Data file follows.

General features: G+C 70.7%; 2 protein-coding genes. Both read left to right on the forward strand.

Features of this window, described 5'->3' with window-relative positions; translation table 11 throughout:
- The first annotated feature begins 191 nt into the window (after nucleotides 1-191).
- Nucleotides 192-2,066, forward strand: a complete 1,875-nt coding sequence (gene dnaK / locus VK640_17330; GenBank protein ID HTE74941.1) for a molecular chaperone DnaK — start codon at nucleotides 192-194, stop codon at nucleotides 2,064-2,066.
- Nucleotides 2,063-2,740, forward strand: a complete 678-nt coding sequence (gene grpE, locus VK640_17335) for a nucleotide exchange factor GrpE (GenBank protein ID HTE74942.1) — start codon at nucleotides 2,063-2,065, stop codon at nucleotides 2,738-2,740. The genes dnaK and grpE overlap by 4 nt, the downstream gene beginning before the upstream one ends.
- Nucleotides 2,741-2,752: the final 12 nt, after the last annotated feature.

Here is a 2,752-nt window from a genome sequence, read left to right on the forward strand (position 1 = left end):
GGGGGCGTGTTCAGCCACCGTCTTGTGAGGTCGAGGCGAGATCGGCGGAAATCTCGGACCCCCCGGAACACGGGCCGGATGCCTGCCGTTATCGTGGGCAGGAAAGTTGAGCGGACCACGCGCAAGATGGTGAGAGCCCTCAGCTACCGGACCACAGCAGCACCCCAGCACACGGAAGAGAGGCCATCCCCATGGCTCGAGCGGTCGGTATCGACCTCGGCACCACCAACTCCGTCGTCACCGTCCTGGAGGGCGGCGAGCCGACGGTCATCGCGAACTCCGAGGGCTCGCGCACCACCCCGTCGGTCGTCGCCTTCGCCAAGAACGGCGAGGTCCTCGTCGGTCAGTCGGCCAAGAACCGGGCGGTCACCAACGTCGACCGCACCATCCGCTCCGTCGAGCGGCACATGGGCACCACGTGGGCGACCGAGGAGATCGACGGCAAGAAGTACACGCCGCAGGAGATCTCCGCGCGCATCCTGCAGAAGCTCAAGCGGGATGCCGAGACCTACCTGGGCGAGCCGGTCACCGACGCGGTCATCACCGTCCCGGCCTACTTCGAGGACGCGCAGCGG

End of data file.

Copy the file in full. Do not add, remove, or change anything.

General features: G+C 70.7%; 2 protein-coding genes. Both read left to right on the forward strand.

Features of this window, described 5'->3' with window-relative positions; translation table 11 throughout:
- The first annotated feature begins 191 nt into the window (after nucleotides 1-191).
- Nucleotides 192-2,066, forward strand: a complete 1,875-nt coding sequence (gene dnaK / locus VK640_17330; GenBank protein ID HTE74941.1) for a molecular chaperone DnaK — start codon at nucleotides 192-194, stop codon at nucleotides 2,064-2,066.
- Nucleotides 2,063-2,740, forward strand: a complete 678-nt coding sequence (gene grpE, locus VK640_17335) for a nucleotide exchange factor GrpE (GenBank protein ID HTE74942.1) — start codon at nucleotides 2,063-2,065, stop codon at nucleotides 2,738-2,740. The genes dnaK and grpE overlap by 4 nt, the downstream gene beginning before the upstream one ends.
- Nucleotides 2,741-2,752: the final 12 nt, after the last annotated feature.

Here is a 2,752-nt window from a genome sequence, read left to right on the forward strand (position 1 = left end):
GGGGGCGTGTTCAGCCACCGTCTTGTGAGGTCGAGGCGAGATCGGCGGAAATCTCGGACCCCCCGGAACACGGGCCGGATGCCTGCCGTTATCGTGGGCAGGAAAGTTGAGCGGACCACGCGCAAGATGGTGAGAGCCCTCAGCTACCGGACCACAGCAGCACCCCAGCACACGGAAGAGAGGCCATCCCCATGGCTCGAGCGGTCGGTATCGACCTCGGCACCACCAACTCCGTCGTCACCGTCCTGGAGGGCGGCGAGCCGACGGTCATCGCGAACTCCGAGGGCTCGCGCACCACCCCGTCGGTCGTCGCCTTCGCCAAGAACGGCGAGGTCCTCGTCGGTCAGTCGGCCAAGAACCGGGCGGTCACCAACGTCGACCGCACCATCCGCTCCGTCGAGCGGCACATGGGCACCACGTGGGCGACCGAGGAGATCGACGGCAAGAAGTACACGCCGCAGGAGATCTCCGCGCGCATCCTGCAGAAGCTCAAGCGGGATGCCGAGACCTACCTGGGCGAGCCGGTCACCGACGCGGTCATCACCGTCCCGGCCTACTTCGAGGACGCGCAGCGG